The rising cost of crude oil led to producers raising prices
European standard thermoplastic prices turned upward in April following three months of declining notations. In most cases producers managed margin improvement by raising prices by more than the increase in feedstock costs. Their price drive was supported by firming crude oil prices, a tightening in material availability as a result of planned plant maintenance programmes and an upturn in demand at the start of spring.
LDPE prices registered gains of €65/tonne and LLDPE prices were €60/tonne higher compared with a €60/tonne rise in the April ethylene contract price. LLDPE availability was swelled by imported material. HDPE blown film grades settled close to the cost rise, while blow moulding and injection moulding grades registered small margin gains. Supply of blow and injection moulding material was tighter than blown film grades.
The polypropylene and polystyrene markets are tightening. PP saw price increases of €70/tonne across the board compared with a €60/tonne increase in the propylene contract price. GPPS and HIPS registered gains of €5-10/tonne over the €95/tonne increase in the styrene monomer reference price.
PVC saw price increases of €10-20/tonne more than the €30/tonne proportionate impact of higher ethylene prices on their production costs.
In March, PET producers made up for some of the losses they had recently suffered and also managed price increases ahead of the €70/tonne increase in their cost base. They took advantage of good seasonal demand, tight material availability and fewer imports.
Material availability tightened somewhat in April, although there was generally sufficient supply to meet normal demand. The plant maintenance season is however now in full swing with many crackers and polymer lines either currently out of action or about to be serviced during the second quarter. Some producers are now building stocks in anticipation of production outages.
There is a concern that the cracker plant at Aubette in southern France is experiencing start-up problems following a maintenance turnaround and may only be able to resume operations in May. Another cracker plant turnaround was due at Antwerp, The Netherlands mid-April.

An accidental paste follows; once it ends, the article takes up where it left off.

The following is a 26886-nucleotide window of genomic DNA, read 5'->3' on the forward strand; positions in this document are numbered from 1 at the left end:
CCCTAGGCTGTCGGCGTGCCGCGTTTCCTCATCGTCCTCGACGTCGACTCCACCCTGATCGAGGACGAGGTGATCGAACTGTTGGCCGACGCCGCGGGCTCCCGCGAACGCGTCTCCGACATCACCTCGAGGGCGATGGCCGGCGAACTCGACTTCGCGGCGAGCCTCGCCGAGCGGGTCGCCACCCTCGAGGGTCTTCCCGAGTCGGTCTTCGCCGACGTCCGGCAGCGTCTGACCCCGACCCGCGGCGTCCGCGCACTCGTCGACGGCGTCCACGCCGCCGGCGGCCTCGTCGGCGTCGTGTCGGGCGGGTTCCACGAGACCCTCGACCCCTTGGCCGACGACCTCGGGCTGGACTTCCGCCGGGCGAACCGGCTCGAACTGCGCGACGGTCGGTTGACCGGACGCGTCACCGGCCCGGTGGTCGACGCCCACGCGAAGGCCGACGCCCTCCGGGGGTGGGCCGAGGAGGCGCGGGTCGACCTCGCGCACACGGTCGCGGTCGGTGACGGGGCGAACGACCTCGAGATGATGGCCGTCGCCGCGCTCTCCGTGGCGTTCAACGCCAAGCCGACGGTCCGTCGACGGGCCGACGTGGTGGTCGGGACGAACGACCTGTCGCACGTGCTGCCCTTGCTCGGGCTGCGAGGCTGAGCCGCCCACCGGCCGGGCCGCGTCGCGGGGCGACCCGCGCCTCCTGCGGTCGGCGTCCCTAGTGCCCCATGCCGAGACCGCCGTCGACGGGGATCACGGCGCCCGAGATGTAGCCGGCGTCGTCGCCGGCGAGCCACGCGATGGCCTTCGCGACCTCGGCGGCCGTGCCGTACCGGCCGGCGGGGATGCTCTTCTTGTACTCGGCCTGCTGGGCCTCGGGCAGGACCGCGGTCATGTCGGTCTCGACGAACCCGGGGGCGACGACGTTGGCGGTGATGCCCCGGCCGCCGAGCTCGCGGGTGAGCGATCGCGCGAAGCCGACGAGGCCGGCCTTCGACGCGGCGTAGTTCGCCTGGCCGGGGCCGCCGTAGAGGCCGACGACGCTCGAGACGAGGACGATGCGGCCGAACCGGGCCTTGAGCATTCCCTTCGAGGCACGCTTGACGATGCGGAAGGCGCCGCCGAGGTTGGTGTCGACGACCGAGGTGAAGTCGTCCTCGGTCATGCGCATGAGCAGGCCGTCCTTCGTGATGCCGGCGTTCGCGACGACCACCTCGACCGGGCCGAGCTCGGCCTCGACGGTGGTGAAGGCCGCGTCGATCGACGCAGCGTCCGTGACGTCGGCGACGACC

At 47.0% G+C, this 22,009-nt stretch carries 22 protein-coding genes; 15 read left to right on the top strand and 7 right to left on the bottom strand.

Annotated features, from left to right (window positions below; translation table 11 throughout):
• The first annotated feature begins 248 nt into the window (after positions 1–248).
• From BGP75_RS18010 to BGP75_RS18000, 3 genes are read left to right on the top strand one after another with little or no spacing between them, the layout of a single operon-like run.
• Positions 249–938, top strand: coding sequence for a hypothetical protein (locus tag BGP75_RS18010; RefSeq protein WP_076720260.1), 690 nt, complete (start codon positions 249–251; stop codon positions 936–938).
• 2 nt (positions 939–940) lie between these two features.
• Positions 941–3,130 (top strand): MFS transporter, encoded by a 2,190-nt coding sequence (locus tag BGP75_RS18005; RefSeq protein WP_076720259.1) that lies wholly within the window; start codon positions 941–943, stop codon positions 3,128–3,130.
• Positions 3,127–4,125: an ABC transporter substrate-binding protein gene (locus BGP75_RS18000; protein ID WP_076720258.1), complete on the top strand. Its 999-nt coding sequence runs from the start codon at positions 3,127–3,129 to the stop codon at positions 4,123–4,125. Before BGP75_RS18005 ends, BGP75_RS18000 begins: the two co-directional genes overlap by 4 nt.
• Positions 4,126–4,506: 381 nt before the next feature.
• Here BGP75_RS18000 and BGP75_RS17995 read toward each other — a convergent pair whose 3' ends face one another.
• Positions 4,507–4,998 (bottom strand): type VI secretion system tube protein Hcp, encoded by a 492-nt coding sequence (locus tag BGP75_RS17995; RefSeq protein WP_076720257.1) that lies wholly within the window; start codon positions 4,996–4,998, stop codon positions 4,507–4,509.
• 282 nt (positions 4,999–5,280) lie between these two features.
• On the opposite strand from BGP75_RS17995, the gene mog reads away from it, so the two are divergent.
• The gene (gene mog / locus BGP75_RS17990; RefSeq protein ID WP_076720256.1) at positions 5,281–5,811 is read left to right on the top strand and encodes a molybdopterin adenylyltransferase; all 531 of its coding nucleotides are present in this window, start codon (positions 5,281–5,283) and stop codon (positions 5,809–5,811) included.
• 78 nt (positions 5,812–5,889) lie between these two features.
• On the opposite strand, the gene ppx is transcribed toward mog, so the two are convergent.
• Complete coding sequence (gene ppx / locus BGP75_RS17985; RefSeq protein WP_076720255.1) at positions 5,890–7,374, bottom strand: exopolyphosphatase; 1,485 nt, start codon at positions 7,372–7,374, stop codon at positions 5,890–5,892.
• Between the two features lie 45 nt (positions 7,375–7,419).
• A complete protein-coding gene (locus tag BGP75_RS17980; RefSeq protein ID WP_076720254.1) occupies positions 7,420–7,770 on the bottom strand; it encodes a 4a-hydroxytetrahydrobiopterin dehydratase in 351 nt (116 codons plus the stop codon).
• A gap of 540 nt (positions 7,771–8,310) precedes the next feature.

In April, there were just two reports of force majeure:
? Total announced force majeure for all deliveries of PP, PE and EPS from the site at Feluy, Belgium 6 April. The force majeure was put in place following a regional strike by trucking companies which blocked roads in southern Belgium. Force majeure was lifted two days later.
? LyondellBasell announced force majeure for six polypropylene types at its polymer production facility in Ferrara, Italy from 13 April due to technical problems.
A ship carrying the first-ever cargo of shale gas-sourced ethane arrived in Europe from the US on 23 March. Ineos announced that the 27,500 cubic metres are to be used in its steam crackers in Norway and Scotland.
Order intake returned to normal levels after the Easter break. However, converters tended to purchase only sufficient material for their immediate production needs faced by such large price rises. There was the usual seasonal demand upswing for certain sectors including beverage bottles, building materials, agricultural chemicals and paints and varnish pots.
In May, polymer prices look likely to remain on an upward trend. Crude oil and naphtha costs continued to firm during the first two weeks of April, which could herald higher May feedstock contract price settlements. Material availability is unlikely to improve in the short term and the onset of spring should lead to a demand revival.
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